Steering stem ring nut(how do you torque it)


8 replies to this topic
  • CaptainKnobby

Posted 24 March 2007 - 01:42 PM

#1

:applause: Repacked the steering stem bearings in my 06 yz450f today and was wondering how the heck do you torque the ring nut? The manual says to torque it to 38 ft. pounds (53nm) and then back off 1 turn then torque to 5 foot pounds........ Will a socket fit the ring nut and if so what size? It would have to be a deep well socket because it would have to go over the stem so far.

  • Mataz

Posted 24 March 2007 - 03:27 PM

#2

CaptainKnobby
I greased mine today also. When I reasembled the front end, I forgot to tighten the ring nut, then turn the bike to the stops to seat the bearings, loosen, then tighten it all down. My question is do I have to take out ALL of the play with the ring nut before I torque down on the nut on top of the triple clamps. The last time I did it, the top nut had effect on the play, so it was back and forth between tightening the ring nut, then the final top nut to get the play out and how loose you wanted the front end to be...ie flops from being straight with the front end down off the ground.

  • CaptainKnobby

Posted 24 March 2007 - 06:58 PM

#3

All Iam going to do is tighten the ring nut finger tight while holding it with a rag and then take a hammer and a punch and turn it about 12 milimeters more. Then put the top clamp on and screw the steering nut on and torque it down to 105 foot pounds and see what that does.

  • tnl

Posted 24 March 2007 - 10:19 PM

#4

Just turn the bars and feel the amount of torque and re tighten with a punch till it gets a little tight and back it off. Just be sure you tighten in small amounts about 1/8th a turn so you don't ruin the bearing asembly.

  • Butta

Posted 26 March 2007 - 06:30 AM

#5

Just turn the bars and feel the amount of torque and re tighten with a punch till it gets a little tight and back it off. Just be sure you tighten in small amounts about 1/8th a turn so you don't ruin the bearing asembly.



Also be sure you check that the bottom bearing is actually being "pressed" down on the steering stem as you tighten it. If the stem is still visible below the bearing, you need to tighten it some more.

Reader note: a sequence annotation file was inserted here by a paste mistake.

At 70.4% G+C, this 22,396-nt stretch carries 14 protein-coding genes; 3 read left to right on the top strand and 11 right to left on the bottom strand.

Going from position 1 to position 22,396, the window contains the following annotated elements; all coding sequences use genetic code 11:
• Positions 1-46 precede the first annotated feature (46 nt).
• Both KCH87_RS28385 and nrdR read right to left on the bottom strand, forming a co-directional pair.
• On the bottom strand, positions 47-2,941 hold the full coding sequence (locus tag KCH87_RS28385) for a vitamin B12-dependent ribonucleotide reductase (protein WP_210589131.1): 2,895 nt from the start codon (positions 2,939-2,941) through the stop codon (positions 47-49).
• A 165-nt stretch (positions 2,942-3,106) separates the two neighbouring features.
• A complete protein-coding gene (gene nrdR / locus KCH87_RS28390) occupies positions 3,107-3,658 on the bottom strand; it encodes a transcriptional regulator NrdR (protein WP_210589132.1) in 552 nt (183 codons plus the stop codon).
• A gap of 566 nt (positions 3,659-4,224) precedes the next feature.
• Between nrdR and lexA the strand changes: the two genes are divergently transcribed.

• Yamahafan

Posted 26 March 2007 - 06:48 AM

#6

All Iam going to do is tighten the ring nut finger tight while holding it with a rag and then take a hammer and a punch and turn it about 12 milimeters more. Then put the top clamp on and screw the steering nut on and torque it down to 105 foot pounds and see what that does.


This is very close to GrayRacer's approach which I have used with much success. After torqing the crown nut very tight with a punch or spanner wrench to seat the bearings, then relase the pressure, them tighten the crown nut as tight as you can with your hands and a rag (unless you arm wrestle for a living). I have a pretty good grip from playing ice hockey and I tighten the crown nut with a Mechanic's Grip glove as tight as possible and then go another quarter turn with a punch. Obviously this work is performed while the bike is on a stand with the wheel in the air. Check the steering play for appropriate looseness and go back and tighten more with the punch or spanner wrench as needed.

  • wrecking crew

Posted 26 March 2007 - 08:44 AM

#7

You can go to pitposse.com and they have a ring nut wrench that has a slot in it for the torque wrench to set in so that you can tighten it with that. The wrench is like 15 - 20 dollars. It works great. The wrench is also adjustable so that it fits any size ring nut.

  • N2Roost

Posted 26 March 2007 - 09:22 PM

#8

torque it to 38 ft. pounds (53nm) and then back off 1 turn then torque to 5 foot pounds........

The reason for this is to "set" the bearing and then bring it to the torque spec. This is required on all timken (taper) bearings.

BTW - I have a steely frame and set mine much tighter then 5 lbs. In this application (steering stem) the bearings can tollerate overtightining without ill effects. A small amount of "resistance" is beneficial and lessens chassis vibration. Years of experience have afforded me adjusting bearings without a torque wrench. Over time you'll learn a feel.

Caveat: it's possible the steerer torque is critical and sensitive on an AL frame. Anybody else on this??

  • grayracer513

Posted 27 March 2007 - 07:52 AM

#9

Caveat: it's possible the steerer torque is critical and sensitive on an AL frame. Anybody else on this??

I don't think it's any more critical on an aluminum frame. It's still an issue of the bearing getting the right pre-load. "Timken" (tapered roller) bearings require some pressure on them exclusive of the load they carry in order to work properly. It also keeps them from battering the races in an application like this that is subject to a lot of shock.

The reason this nut is tricky to set is that when you run the ring nut down, the pressure on the nut pushes it up against the bottom side of the threads on the steering stem. Then, when the crown nut is set down over it, that pressure forces the ring nut down against the top side of the stem threads. The bearings will then be tighter by the amount of the clearance in the threads in the nut. The very light 5 ft/lb torque on the ring nut reflects the expectation that the crown nut will tighten the bearing stack further.

The way to truly set up a pair of tapered roller bearings is to load them to a particular rotating torque. After assembly, the amount of torque required to keep the bearings rotating (not to start them turning) is measured with an in/lb torque wrench. The manual makes no reference to this method, so I would have to guess that it would be about 8-12 inch pounds with the crown nut torqued down, and no fork tubes installed.




 
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